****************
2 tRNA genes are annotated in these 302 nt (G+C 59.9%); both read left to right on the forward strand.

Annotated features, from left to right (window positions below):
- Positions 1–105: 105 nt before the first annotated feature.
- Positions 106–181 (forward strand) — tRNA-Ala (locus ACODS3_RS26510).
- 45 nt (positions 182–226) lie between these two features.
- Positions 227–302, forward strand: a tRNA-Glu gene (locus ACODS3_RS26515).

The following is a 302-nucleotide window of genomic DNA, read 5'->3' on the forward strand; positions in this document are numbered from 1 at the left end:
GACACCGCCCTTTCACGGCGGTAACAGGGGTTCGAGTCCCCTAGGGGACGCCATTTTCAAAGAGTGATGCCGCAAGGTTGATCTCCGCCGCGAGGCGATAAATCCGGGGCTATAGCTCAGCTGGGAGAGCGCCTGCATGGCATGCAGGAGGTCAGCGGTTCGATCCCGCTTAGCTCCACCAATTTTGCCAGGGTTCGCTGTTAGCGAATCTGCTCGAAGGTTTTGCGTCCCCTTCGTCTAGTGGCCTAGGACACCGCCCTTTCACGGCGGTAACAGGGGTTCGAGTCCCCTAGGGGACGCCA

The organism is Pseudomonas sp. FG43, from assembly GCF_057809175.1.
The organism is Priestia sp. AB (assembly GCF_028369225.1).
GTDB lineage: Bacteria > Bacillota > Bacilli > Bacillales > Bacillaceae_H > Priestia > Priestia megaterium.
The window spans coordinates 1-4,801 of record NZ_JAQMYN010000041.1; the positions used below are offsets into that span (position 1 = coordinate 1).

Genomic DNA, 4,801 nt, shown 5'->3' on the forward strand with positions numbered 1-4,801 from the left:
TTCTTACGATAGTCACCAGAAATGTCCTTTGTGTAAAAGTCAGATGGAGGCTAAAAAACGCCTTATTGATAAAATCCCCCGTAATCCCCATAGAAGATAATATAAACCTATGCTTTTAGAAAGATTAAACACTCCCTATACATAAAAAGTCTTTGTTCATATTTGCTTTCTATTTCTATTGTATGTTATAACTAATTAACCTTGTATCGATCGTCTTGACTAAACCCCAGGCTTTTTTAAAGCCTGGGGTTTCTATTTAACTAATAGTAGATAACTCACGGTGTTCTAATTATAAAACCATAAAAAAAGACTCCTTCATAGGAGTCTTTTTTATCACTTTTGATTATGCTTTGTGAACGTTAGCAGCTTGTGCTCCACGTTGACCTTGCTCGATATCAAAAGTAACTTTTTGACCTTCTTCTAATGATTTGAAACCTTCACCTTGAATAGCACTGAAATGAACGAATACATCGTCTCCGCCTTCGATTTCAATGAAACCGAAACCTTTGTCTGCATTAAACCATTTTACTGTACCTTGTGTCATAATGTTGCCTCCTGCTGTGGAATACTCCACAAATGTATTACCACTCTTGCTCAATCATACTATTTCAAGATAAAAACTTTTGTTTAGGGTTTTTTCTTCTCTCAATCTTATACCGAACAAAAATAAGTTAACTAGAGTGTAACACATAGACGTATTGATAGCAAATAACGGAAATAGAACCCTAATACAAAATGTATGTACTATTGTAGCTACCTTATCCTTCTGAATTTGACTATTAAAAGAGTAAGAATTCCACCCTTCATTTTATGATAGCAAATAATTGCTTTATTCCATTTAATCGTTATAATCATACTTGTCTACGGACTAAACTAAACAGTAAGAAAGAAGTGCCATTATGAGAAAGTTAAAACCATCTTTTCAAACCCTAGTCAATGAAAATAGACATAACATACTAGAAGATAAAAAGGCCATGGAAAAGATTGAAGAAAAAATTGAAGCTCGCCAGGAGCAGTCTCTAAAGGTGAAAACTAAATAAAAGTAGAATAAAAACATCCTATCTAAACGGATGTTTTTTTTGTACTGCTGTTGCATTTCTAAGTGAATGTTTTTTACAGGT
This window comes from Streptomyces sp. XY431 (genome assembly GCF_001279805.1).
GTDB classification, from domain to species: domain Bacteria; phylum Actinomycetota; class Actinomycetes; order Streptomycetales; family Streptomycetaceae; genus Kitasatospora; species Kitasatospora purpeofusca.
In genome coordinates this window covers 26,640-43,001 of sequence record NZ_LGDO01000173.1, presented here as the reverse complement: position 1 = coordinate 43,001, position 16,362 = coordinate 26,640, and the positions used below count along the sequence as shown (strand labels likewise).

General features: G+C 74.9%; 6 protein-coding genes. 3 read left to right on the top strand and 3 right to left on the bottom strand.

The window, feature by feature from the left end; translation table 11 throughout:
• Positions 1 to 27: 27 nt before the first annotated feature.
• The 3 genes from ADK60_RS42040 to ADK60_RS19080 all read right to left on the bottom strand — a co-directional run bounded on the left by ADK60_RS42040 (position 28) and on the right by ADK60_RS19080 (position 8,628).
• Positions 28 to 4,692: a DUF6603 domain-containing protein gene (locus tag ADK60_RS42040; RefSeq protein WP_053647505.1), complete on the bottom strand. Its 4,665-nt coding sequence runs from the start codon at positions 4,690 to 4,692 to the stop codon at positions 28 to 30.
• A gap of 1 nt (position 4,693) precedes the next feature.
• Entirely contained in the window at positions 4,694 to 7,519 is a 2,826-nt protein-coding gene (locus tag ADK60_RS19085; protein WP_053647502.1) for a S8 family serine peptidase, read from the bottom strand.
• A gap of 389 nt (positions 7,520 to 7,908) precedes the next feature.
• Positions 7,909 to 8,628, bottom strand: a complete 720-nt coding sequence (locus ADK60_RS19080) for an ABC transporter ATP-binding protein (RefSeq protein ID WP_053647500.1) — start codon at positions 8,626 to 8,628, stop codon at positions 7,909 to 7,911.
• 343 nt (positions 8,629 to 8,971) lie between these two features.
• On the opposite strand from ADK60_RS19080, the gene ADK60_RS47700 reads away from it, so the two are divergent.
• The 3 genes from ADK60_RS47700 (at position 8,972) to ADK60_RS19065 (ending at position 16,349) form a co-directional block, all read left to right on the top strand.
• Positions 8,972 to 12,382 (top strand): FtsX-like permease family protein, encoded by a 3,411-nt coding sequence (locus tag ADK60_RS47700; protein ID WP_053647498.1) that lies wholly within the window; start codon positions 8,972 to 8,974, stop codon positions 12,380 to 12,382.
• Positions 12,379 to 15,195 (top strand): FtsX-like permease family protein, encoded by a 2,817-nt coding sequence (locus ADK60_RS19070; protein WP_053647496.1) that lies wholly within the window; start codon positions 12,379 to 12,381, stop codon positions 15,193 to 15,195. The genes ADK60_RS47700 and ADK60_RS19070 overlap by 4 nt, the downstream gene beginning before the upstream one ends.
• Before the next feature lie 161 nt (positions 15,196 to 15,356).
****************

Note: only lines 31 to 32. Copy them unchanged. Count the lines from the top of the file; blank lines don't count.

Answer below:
• Positions 12,379 to 15,195 (top strand): FtsX-like permease family protein, encoded by a 2,817-nt coding sequence (locus ADK60_RS19070; protein WP_053647496.1) that lies wholly within the window; start codon positions 12,379 to 12,381, stop codon positions 15,193 to 15,195. The genes ADK60_RS47700 and ADK60_RS19070 overlap by 4 nt, the downstream gene beginning before the upstream one ends.
• Before the next feature lie 161 nt (positions 15,196 to 15,356).